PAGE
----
Friday the thirteenth was unlucky for some as a cascade of North American crews fell in racing at Henley. The first to be packed off was Riverside lightweight Hugh McAdam, who was outgunned by Cornish club heavyweight Tim Wilkinson. "Tim had a great race today, he was the faster man", said McAdam. "I wish him the best of luck, I've learned a ton and look forward to racing here again soon."
A similar fate befell Tom Graves, taken out of the competition by Leander former Henley winner Seb Devereux who swept past the Long Beach sculler on Graves' 20th anniversary of first competing at Henley. But Dara Alizadeh, who described himself as quarter American, quarter British, quarter Iranian and quarter Bermudan when he first rowed for Cambridge in the Boat Race, had a good tussle with world coastal champion Simone Martini, and rowed through the Italian to set up a clash with Devereux on Saturday.
There were defeats for Green Lake's junior women's eight (by Surbiton High School), TBC Racing (by Oxford University) and Craftsbury Racing's Jacob Plihal and Alexander Hedge in the doubles (by a GB lightweight and Monaco's Olympic single sculler). TBC Racing were up against Oxford Blues in the Visitors' Challenge Cup and pushed them very close, but had given away too much distance with steering problems, and ended with a margin of 3/4 length only after the university students had dropped the rate and allowed them to close back.
St Joseph's Prep's bid for another Henley trophy ended at the hands of St Paul's School, who were runners-up at the UK national schools championship but have the talismanic coach Bobby Thatcher guiding them, whose coaching innovations and inspirational teaching have led to a revival in the school's fortunes in recent years. St Paul's could not match the Prep's starting speed but began to push ahead as the rhythms settled, and took an unassailable lead. The winner of this race was always likely to meet national champions Eton in Sunday's final, and St Paul's are now looking good enough to make a strong bid for the title.
One candidate for race of the day was the victory by GB hopeful Lauren Henry over Tokyo gold medallist Andrea Proske in the Princess Royal women's singles. Proske took a clear-water lead in the first section but was rowed down by Henry who found a higher gear than the Canadian in the exhausting second half of the course.
"I was thinking this would be my last race but now I'm starting to wonder", said Proske, who has got the Henley Royal bug. She told Henry to go on and take the trophy "because I'd rather be beaten by the best. If I can't show her how to win I can at least show her how to lose [gracefully]." Henry now meets Maggie Fellows of Long Beach, who defeated Pia Greiten, a German triallist at a similar stage to Henry, on Thursday.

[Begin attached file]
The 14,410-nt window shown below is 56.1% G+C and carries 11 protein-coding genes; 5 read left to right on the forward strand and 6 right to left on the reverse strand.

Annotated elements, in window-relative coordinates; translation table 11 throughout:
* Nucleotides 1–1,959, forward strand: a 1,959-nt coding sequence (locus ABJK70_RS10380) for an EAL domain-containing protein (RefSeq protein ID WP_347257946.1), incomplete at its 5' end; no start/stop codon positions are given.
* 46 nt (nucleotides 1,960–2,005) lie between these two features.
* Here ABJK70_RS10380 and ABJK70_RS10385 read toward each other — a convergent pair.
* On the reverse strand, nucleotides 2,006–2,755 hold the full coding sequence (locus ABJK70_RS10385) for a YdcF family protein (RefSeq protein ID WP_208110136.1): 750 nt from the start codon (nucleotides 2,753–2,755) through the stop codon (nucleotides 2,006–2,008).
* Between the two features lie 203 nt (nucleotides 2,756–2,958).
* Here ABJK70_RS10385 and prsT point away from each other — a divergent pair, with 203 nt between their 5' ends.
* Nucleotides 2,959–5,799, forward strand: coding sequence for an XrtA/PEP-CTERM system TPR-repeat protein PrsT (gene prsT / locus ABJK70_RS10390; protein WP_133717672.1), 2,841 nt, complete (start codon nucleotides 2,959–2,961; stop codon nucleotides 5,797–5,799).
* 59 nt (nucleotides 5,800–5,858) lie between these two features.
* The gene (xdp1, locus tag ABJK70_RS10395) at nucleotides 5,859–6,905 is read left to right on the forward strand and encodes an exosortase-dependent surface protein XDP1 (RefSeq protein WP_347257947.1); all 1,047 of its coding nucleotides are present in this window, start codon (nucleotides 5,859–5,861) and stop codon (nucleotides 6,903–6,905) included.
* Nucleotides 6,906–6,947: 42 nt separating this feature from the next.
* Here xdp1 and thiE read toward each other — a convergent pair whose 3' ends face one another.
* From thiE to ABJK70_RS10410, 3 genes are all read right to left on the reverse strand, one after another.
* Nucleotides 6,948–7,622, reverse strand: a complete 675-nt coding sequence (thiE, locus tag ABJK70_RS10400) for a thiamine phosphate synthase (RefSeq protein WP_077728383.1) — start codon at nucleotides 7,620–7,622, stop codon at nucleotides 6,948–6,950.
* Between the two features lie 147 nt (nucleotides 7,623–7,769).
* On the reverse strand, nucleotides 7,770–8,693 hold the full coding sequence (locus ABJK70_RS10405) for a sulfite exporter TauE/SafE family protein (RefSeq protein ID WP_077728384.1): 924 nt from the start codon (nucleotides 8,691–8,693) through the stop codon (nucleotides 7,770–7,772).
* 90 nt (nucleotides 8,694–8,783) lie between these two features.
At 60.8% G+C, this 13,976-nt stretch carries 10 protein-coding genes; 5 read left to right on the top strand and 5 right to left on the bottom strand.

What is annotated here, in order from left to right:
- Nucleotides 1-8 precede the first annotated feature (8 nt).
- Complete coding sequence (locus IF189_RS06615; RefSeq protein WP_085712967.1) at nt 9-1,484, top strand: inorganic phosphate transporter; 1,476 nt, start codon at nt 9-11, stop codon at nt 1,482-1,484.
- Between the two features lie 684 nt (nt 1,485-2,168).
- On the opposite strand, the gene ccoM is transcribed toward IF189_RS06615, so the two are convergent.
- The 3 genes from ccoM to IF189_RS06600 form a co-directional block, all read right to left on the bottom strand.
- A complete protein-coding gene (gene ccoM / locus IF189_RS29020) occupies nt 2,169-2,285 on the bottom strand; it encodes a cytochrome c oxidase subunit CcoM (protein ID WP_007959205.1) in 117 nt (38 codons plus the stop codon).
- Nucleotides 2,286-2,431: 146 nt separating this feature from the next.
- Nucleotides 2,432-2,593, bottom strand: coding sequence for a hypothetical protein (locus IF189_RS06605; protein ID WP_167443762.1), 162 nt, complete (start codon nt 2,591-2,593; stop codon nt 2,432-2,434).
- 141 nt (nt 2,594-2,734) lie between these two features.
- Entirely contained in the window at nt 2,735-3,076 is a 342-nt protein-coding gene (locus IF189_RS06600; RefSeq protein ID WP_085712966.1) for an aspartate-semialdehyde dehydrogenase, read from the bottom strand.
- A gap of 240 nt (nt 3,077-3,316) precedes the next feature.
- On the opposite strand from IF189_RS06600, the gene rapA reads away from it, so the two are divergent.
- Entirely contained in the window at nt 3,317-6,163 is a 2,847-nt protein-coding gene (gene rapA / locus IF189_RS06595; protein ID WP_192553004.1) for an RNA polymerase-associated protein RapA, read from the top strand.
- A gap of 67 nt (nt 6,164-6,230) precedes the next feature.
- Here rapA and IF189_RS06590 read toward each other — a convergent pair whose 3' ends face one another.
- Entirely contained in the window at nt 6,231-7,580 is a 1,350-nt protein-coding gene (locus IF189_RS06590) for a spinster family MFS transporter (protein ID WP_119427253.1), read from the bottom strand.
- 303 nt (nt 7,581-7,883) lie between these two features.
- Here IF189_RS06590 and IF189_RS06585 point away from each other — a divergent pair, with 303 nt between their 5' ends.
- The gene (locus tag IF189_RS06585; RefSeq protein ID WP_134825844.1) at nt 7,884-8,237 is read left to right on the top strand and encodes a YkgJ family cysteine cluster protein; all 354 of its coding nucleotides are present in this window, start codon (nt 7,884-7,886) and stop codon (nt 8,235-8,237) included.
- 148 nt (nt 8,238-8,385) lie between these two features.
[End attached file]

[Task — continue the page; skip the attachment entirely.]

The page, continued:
Non-American drama had the spectators both on the bank and of the livestream worrying when two rowers collapsed after close contests. In mid-morning Shrewsbury School were harrying national champions Lady Eleanor Holles all the way up the river in a desperately exciting race, which went from a third of a length at Temple Island to one foot in the Enclosures. After the finish, won by a canvas by Holles, the six-seat of the Shrewsbury crew collapsed and needed help from the on-water lifeguards who hover near the finish.
At Henley Royal, these experienced rescue and first-aiders lurk behind the finish box and pop out instantly if any rower cannot respond or is in medical trouble. Waiting on the bank a few feet away is a full medic team with a doctor (usually also a rower), a physio, resuscitation facilities and a kitted-out ambulance ready to whisk any serious casualties away to the Royal Berkshire Hospital, a mere 12 minute trip under sirens. Fortunately this time the emergency vehicle wasn't needed.
Three hours later the lifeguards were in action again, this time for the stroke of the favoured Oxford Brookes eight in the Temple, who collapsed in the last 50 metres as Dutch students Triton were rowing back hard on his crew. Brookes drifted over the line as Triton took the win, the British eight's stroke-man was hauled into the waiting dinghy, and once again the medical team flew swiftly into action. "There was rapid attendance when it was clear they were unwell", said the Regatta's Safety Officer later in a statement. "[Both athletes] were treated and are recovering well."
The video production team were equally swift to act, cutting the live feed immediately "due to technical issues" and only restoring it starting from the race following Brookes'. The races are usually published individually within the next few hours but this one is not yet up on YouTube, although it is promised later, presumably when they have consulted the athlete.